"Tequila Rose Virginity Blues: Contemporary Romance Short Story" by Wendy Jayne

I applaud the gorgeous cover. Unique character Tequila Rose - named after the drink that sparked her conception had me covering my mouth to squelch laughter. I read this short story while next to my sleeping husband. It proved difficult not to disturb him. Wendy Jane's voice and style came across clear and relatable. 'Tequila Rose Virginity Blues' packs plenty of entertainment in only 54 pages with enough background painted to create depth of character and romantic tension to keep you reading. I will look for more works by this talented author.

"Trafficking" by Bill Ward

I will start by saying the book's cover enticed me to read the description, which in turn moved me to purchase the book. Trafficking wasn't exactly what I'd expected; it started slowly. Afina's mistakes and how she ended up in her circumstances were handed off as a matter of fact, and it would have infused excitement to see these things play out instead of being told they happened. Powell's back story proved compelling. When his daughter died, and he went in search of Afina to protect her, his motives were good, but it felt like he just happened upon her. How could he locate her and infiltrate her life when the police had no idea who or where she was? Traumatizing violence and sex demonstrated some of the horrors of being trafficked and the sick fetishes of men who paid to spend time with the women. In the beginning, when Afina tried to escape, I was rooting for her. I liked her spunk. Her decision to return knocked me off-kilter. I couldn't believe she wouldn't tell her mother what happened, to take her sister somewhere safe, and then report to a police officer. I found parts of the book comical, for such a dismal scenario - such as how Powell dealt with Victor. Overall, an entertaining story.

"Valentine's Day Virgin" by Penny Wylder

I guess I expected better. This book was riddled with typos and grammatical errors that distracted me from reading. Unbelievable characters, awkward sexual innuendo, and corny, predictable 'romance' did not move me to feel anything between the main characters. Disappointed in my first time reading Penny Wylder's books.

"The Merchant's Pearl" by Amie O'Brien

I was excited about the premise of this book. As the story began, I was intrigued by Leila's background. I would have welcomed a deeper understanding of how she lost her Christian name and found herself sold into slavery. I would have liked to have seen that element play out. I enjoyed the initial connection between Leila and Suri and thought she'd play a further role in the book. The supporting characters of Aster and Dariya and their interactions with Leila made conflicting and sometimes comical moments - some of the best parts of the book. I didn't like Prince Emre. The idea that he saved Leila by owning her seemed a nice gesture in the beginning. However, the relationship between the two of them felt cold, and while the description mentions slow-burn, I didn't feel it. Their encounters included many long, detailed conversations about history. Those conversations and all their information distanced me from the story. Most of all; Emre's claim that he must follow tradition - the reason he couldn't abandon the harem or give his love to Leila only - was debunked, for me, the moment he offered Leila the opportunity to be unlike the other girls.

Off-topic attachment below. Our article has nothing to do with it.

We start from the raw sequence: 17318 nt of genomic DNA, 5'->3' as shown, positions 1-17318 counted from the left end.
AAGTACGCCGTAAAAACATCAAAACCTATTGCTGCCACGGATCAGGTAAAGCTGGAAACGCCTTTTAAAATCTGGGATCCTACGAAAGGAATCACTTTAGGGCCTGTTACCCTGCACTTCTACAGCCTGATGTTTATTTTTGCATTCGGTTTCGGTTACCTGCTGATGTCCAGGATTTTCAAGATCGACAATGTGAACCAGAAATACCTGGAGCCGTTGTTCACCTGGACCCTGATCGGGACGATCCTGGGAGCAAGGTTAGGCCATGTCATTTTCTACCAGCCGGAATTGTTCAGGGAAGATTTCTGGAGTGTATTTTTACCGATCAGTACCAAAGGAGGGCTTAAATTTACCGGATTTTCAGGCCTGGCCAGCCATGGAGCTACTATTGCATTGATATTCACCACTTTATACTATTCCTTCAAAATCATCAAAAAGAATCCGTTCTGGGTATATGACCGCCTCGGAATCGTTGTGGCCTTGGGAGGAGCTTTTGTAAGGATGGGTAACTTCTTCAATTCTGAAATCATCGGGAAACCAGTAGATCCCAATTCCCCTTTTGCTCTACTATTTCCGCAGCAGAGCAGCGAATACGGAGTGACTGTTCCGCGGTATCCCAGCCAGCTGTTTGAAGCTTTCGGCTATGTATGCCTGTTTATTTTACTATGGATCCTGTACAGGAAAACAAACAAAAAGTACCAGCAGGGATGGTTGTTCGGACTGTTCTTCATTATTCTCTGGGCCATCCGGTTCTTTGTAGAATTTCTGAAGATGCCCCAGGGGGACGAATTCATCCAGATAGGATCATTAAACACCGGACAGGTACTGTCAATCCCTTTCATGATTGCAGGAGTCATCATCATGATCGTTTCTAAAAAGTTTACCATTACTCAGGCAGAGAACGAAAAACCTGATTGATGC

THE MERCHANT'S PEARL was a well-edited, informative book that I couldn't fall in love with as a romance.

"Boot Camp Bride" by Lizzie Lamb

 Charlee Montague aspired to outgrow her lowly status at a gossip magazine and become a full-fledged serious reporter. The owner's daughter is her best friend and gets her into a book award party. She's excited until she realizes she'll be staff, carrying drinks and food to the real guests. When the party ends and she feels baited into giving her opinion about photographs from the award-winning author, Rafael Fonseca-Ffinch, and she finds herself playing cat and mouse with the author himself. Fearing she'll lose her job, instead, she is totally shocked to find she's being given an opportunity to redeem herself by pairing up with Finch. The couple's personalities spark and the attraction is real. Charlee is spunky and has a nose for a scoop, so she's determined to figure out what Ffinch isn't telling her about this seemingly simple assignment to take photos of a supermodel at a boot camp for brides. Their fake engagement led to some comical moments, and the chemistry between them made good romance. The mystery/crime angle was interesting as well. An entertaining romantic comedy. 

'Emma's Christmas' by Lynette Marie

'Emma's Christmas: A heartwarming story of love and redemption' brought a range of emotions, but the title sums it up. A holiday tale, it warmed my heart that two childhood friends turned sweethearts separated by war received a chance to rectify their relationship. Emma's poor and impetuous choices brought much pain and heartache to this couple. With help from family and fate, they are allowed to come together and decide if they can heal their friendship. I liked the historical setting and descriptions. Characters held my attention, and I believed in them. The author did a good job hinting at intimacy without graphic details. The plot and pace pleased me, and I thoroughly enjoyed Lynette Marie's story.